In the lap of the Dhauladhars
“I’ve been here since 1984”, said He. I exclaimed and replied to him that I was here last in 2007. And he said, “Yes, you do look familiar.” I wonder if I really did seem familiar to the man who ran the Magic View cafe 2500 metres above sea level, considering the number of people that climb to Triund in Himachal year after year, seasons after seasons, some who trek much further beyond and others like me who return aching and panting, totally unfit from city life but nevertheless vouching to come back again and hoping to get higher the next time. Me and Aparna had just eaten the most expensive and delicious Maggi of our life here at 80 Rupees per head. We ate hungrily looking down at the valley in front of us which nestled an eclectic civilization of Tibetans, Himachali folk, travellers, pseudo-hippies and trekkers. Up ahead the Dhauladhar range was sparklingly snow covered and shining in the sun. Below in Mcleodganj, the Dalai Lama was giving a special sermon at his monastery on the occasion of Losar while election was a few days away. Beside us two foreigners- one in a turban and the other in a hat talked non-stop of the meaning of life oblivious of us. An obese American sat quietly by himself munching the same masala Maggi concoction on the other end. Mr Magic view was rolling his number nth. Then there were the Japanese tourists, Indian boys clicking pictures incessantly and Punjabi boys playing dhinchak music as they trekked!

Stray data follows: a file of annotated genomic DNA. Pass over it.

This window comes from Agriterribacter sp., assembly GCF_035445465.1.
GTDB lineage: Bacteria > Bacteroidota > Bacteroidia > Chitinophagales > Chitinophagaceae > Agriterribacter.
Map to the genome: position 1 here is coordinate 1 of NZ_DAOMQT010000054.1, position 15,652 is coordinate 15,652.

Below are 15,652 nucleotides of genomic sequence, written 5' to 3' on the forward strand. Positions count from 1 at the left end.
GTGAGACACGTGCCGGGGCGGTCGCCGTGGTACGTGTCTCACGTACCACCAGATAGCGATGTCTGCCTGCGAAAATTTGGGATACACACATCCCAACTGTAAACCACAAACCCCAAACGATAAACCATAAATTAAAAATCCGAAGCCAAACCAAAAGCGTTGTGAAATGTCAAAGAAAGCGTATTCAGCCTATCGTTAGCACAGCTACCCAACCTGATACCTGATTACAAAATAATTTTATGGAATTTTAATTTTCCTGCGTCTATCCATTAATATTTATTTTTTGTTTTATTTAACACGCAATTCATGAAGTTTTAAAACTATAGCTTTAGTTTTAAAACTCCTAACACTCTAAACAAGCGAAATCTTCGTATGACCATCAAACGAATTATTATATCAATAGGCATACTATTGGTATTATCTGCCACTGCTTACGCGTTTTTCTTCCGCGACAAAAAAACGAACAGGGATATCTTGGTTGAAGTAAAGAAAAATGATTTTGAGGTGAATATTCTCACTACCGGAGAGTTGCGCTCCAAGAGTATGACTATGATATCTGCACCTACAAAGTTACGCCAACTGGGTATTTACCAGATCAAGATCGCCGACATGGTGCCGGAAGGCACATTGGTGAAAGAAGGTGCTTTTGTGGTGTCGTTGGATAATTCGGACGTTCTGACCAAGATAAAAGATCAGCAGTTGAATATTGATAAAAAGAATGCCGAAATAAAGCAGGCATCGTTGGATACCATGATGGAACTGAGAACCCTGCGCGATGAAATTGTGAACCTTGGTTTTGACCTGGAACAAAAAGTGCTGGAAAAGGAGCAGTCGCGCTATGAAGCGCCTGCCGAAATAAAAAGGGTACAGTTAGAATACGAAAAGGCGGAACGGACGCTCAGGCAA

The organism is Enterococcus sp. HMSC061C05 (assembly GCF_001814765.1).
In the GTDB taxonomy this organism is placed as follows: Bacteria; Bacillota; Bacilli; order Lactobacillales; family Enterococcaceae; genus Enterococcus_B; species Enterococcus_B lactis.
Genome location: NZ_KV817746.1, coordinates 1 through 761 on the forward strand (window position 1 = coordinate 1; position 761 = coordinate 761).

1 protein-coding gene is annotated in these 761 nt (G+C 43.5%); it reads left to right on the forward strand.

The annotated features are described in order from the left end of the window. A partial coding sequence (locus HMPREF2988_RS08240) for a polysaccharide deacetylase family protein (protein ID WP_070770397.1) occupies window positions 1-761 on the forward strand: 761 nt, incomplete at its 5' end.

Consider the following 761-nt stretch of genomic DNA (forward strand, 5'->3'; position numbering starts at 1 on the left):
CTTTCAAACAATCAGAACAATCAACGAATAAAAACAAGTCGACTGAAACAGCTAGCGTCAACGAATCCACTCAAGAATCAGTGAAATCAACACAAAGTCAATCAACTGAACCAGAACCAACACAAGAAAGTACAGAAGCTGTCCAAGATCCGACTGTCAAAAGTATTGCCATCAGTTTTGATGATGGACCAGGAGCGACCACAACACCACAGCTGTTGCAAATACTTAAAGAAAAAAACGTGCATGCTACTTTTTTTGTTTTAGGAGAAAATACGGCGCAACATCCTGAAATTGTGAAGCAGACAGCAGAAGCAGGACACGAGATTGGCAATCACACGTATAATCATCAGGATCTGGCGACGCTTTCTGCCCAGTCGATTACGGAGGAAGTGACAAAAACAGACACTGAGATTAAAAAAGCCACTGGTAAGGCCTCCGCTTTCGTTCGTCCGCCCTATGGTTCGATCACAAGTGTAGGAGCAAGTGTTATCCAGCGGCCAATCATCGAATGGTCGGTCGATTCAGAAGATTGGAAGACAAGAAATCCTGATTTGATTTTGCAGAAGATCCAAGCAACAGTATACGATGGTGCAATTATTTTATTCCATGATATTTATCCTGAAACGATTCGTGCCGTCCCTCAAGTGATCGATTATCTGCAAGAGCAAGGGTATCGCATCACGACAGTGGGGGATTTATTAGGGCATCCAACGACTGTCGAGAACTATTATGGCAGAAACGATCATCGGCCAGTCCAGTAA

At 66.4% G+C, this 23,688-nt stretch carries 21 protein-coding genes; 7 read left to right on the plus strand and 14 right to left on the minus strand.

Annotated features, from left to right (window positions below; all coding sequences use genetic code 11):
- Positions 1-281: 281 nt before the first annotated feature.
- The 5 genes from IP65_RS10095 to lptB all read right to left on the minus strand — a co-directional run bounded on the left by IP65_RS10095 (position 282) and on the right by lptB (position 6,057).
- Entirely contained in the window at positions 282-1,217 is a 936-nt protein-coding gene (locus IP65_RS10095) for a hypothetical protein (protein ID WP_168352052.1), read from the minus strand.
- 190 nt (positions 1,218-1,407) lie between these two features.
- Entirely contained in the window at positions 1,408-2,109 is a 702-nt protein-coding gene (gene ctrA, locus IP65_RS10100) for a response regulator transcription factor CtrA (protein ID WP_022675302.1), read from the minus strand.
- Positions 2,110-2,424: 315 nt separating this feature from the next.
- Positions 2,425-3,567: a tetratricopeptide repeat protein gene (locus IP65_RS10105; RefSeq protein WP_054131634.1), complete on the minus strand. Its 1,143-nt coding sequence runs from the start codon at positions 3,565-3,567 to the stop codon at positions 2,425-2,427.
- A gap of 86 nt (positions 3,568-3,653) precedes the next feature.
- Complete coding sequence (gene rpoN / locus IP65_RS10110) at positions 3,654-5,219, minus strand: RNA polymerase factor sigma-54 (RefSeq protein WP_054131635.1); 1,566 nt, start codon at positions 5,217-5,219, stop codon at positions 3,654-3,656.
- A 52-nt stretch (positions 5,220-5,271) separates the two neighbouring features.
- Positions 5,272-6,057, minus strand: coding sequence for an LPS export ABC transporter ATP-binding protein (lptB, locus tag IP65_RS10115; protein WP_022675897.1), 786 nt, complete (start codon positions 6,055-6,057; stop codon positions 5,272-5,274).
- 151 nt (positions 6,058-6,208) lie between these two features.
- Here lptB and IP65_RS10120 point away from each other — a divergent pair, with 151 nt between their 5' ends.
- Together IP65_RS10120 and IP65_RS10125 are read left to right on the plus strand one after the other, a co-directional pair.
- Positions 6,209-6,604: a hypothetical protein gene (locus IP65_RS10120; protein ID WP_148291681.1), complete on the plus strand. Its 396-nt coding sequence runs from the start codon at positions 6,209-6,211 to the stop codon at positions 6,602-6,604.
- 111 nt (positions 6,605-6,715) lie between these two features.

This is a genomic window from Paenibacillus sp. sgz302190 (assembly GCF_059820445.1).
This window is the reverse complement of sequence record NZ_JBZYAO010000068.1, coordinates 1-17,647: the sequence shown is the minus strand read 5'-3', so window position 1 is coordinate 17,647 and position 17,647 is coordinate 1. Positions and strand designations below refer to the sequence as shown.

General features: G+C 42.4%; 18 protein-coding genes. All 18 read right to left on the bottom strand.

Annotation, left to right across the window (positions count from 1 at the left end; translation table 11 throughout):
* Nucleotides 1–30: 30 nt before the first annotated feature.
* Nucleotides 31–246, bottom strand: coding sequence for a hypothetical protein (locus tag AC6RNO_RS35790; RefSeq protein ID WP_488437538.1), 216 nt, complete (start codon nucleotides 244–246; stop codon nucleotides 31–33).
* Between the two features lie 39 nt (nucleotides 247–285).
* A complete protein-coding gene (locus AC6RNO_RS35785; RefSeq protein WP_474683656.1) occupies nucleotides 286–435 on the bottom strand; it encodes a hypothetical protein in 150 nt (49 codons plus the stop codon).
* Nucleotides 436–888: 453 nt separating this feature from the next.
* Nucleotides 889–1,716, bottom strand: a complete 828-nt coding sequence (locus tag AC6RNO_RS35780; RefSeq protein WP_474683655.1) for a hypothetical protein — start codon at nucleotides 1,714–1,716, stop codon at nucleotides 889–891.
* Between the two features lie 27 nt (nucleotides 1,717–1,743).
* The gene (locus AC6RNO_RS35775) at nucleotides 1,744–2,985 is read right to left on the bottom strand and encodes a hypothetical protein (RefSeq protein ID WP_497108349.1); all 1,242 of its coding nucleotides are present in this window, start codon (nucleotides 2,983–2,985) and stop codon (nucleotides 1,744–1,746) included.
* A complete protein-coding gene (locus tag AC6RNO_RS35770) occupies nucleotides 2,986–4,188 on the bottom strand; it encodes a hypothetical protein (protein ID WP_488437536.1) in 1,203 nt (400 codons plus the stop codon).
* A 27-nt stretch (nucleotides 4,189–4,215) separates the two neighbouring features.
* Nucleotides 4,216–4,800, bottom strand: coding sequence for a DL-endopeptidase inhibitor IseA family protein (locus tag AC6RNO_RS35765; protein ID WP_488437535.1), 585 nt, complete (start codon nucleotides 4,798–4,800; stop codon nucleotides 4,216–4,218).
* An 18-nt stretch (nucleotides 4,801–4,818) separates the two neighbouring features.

Where was I again? I was in the lap of the Dhauladhars, watching them watching me under changing colours of light from morning to night, going round and round them on foot and on bus for three days. At 2500 m, like all things in the mountains, we were close but way too far. “I want to be at the top of that point up there”, wished Aparna listlessly looking at the many magnificently imposing peaks in front of us. We both could do with some weight loss to even get to this same spot in lesser time when we returned again! 300 m up from here, Triund was covered with snow and we were late to get up there and come back down by nightfall as planned. Later in the night on returning to Dharamsala from our run up and down to Magic View, we sat cross legged and stared at the fantastic view of the range glowing in the moonlight from our host’s house. A single light flickered in the direction of the Triund ridge top. So close and so far yet again! I almost felt like a mountaineer who had to return back to base camp because of bad weather and just short of the peak by a few metres. It was bittersweet – much like those many things in life that you yearn for but can only reach so far.
The Dhauladhars were our companions for the three days we spent trapeezing over and under Dharamsala, Mcleodganj, Kangra and Dharamkot – they stretched out for us in full splendour in Kangra as we gazed at them through 9th century ruins atop the ancient fort. Here they had seen epic battles and the history of the Indian civilization unfold. We mellowed in their presence in Dharamsala as we woke up to catch the sun rising behind them. They played peek-a-boo in Mcleodganj bathed in a pinkish glow of the sunset as we woozied over Tempest apple cider (locally brewed). And at Dharamkot we looked up at the trekking trail we had left behind and said goodbye to the tiny speck of a hut of the Magic View cafe from where we could get to them closest just yet. Their whitewashed peaks remain a memory bathed with a melancholic glow.
P.S: Special thanks to the invaluable Himachal Path Parivahan Nigam without whom this trip would not be possible.